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Re: Hearing Loss "False Positives"


I cannot answer your question about loud rock music. But I would like to explain my point about classical tonal music in greater detail: The minor third A4-C5 in just tuning has fundamental frequencies of 440 Hz (A4) and 528 Hz (C5). The sixth harmonic of A4 and the fifth harmonic of C5 both have a frequency of 2640 Hz and so do not generate beats. The Equal-Temperament minor third A4-C5, however, has frequencies of 440 Hz (A4) and 523.251 Hz (C5). In this case, the mentioned harmonics have frequencies of 2640 Hz and 2616.256 and so generate about 24 beats per second, fairly disagreeable and thus making the ET third somewhat dissonant. These high harmonics are fairly soft even if the total loudness is high.


----Ursprüngliche Nachricht----
Von: tothl@xxxxxxxxxxxxxxx
Datum: 24.09.2010 09:28
An: <AUDITORY@xxxxxxxxxxxxxxx>
Betreff: Re: Hearing Loss &quot;False Positives&quot;

On Thu, 23 Sep 2010, reinifrosch@xxxxxxxxxx wrote:

> Old guys with undamaged hair cells have the advantage that they can fully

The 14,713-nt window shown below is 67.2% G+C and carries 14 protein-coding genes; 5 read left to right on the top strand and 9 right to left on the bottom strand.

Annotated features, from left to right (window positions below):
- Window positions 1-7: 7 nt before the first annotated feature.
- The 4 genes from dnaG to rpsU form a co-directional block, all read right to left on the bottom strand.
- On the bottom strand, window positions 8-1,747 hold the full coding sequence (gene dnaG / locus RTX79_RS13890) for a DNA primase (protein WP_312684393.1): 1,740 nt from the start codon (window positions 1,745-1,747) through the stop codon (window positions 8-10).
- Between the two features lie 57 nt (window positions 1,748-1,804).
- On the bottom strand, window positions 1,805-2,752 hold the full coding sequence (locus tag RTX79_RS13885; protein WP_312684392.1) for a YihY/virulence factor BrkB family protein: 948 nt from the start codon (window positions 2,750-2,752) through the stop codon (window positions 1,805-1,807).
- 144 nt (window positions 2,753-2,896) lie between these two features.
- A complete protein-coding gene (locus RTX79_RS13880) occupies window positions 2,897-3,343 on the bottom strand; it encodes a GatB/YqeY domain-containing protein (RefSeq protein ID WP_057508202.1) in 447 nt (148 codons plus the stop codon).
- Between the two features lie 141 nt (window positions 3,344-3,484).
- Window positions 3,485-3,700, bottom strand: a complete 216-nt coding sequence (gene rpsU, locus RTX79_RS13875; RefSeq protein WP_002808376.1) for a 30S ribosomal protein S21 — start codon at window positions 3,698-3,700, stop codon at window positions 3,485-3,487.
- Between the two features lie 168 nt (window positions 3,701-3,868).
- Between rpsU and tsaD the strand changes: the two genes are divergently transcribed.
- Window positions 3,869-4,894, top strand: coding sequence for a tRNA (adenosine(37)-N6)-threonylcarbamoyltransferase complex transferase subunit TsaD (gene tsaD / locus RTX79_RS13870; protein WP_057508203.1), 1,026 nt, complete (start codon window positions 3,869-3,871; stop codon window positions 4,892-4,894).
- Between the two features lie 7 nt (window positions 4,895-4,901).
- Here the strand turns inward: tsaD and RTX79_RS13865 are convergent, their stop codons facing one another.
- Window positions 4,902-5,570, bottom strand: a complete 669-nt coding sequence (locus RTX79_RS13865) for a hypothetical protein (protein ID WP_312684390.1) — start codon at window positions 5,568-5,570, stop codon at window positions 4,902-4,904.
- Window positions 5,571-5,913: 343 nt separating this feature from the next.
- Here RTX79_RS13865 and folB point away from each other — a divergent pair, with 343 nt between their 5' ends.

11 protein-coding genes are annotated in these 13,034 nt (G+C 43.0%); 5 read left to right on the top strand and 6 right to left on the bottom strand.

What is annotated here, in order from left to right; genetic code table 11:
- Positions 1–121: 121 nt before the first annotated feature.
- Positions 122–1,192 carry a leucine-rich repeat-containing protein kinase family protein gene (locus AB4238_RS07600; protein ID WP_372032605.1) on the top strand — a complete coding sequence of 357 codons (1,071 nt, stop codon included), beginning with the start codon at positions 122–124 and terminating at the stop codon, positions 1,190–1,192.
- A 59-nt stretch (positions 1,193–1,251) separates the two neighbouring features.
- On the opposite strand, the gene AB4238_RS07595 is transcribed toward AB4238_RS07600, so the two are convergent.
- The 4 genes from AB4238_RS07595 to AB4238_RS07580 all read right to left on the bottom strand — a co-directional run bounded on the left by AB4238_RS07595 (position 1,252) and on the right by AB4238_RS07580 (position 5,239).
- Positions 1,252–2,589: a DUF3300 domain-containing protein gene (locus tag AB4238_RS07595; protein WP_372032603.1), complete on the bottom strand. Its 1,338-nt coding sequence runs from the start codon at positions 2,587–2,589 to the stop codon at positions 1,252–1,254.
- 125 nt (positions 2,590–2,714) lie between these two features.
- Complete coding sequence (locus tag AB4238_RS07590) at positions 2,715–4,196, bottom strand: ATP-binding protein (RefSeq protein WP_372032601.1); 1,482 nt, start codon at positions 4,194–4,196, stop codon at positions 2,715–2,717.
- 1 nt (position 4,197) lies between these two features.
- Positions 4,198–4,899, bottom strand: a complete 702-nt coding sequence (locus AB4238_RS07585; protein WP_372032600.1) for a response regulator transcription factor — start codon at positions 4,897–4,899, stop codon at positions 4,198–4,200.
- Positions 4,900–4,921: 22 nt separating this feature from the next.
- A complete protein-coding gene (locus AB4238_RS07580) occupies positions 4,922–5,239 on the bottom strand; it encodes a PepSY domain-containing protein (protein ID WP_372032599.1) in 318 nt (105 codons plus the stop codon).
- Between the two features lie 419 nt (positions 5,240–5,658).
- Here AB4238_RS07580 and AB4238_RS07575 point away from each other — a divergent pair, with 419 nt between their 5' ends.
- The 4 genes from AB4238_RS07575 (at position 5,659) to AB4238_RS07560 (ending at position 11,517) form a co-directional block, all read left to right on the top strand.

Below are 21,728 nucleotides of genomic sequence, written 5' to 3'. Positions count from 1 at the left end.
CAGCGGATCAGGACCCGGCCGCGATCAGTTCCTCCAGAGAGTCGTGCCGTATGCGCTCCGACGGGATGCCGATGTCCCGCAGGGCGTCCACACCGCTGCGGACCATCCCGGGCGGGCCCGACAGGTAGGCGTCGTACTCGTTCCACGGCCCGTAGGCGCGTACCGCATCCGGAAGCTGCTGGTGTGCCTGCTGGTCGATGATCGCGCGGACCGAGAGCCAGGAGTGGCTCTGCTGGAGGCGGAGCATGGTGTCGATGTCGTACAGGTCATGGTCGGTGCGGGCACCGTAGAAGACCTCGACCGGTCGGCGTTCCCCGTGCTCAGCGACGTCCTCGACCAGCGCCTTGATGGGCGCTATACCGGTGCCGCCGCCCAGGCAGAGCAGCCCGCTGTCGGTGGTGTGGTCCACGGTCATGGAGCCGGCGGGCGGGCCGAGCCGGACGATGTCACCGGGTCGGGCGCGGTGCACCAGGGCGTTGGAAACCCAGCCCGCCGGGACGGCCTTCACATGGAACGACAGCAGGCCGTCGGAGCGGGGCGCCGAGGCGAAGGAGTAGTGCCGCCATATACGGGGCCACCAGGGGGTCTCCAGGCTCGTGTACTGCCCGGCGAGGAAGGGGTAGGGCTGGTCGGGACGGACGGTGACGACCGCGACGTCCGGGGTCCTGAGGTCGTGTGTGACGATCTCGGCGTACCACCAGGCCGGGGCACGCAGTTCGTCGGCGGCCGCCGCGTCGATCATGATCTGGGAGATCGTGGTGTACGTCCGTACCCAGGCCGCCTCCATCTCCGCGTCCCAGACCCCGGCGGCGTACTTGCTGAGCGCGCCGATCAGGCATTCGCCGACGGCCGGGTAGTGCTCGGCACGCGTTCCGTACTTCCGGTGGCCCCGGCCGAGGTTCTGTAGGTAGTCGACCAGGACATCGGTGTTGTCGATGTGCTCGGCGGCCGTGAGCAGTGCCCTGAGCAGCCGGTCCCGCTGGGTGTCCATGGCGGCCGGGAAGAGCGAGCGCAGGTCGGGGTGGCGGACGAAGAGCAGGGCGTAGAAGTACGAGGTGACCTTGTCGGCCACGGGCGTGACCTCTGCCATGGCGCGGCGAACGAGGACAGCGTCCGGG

> enjoy classical tonal music with its change from dissonant to consonant
> chords and back. According to the Helmholtz consonance theory that
> change is due to the presence or absence of beats generated by pairs of
> partial tones of almost equal frequencies. These partials tend to be
> soft, and their frequencies tend to be high.

Do you know the answer to the opposite: why is rock music more enjoyable
loud? I think that it would be important to understand.

               Laszlo Toth
        Hungarian Academy of Sciences         *
  Research Group on Artificial Intelligence   *   "Failure only begins
     e-mail: tothl@xxxxxxxxxxxxxxx            *    when you stop trying"
     http://www.inf.u-szeged.hu/~tothl        *

Reinhart Frosch,
CH-5200 Brugg.
reinifrosch@xxxxxxxxxx .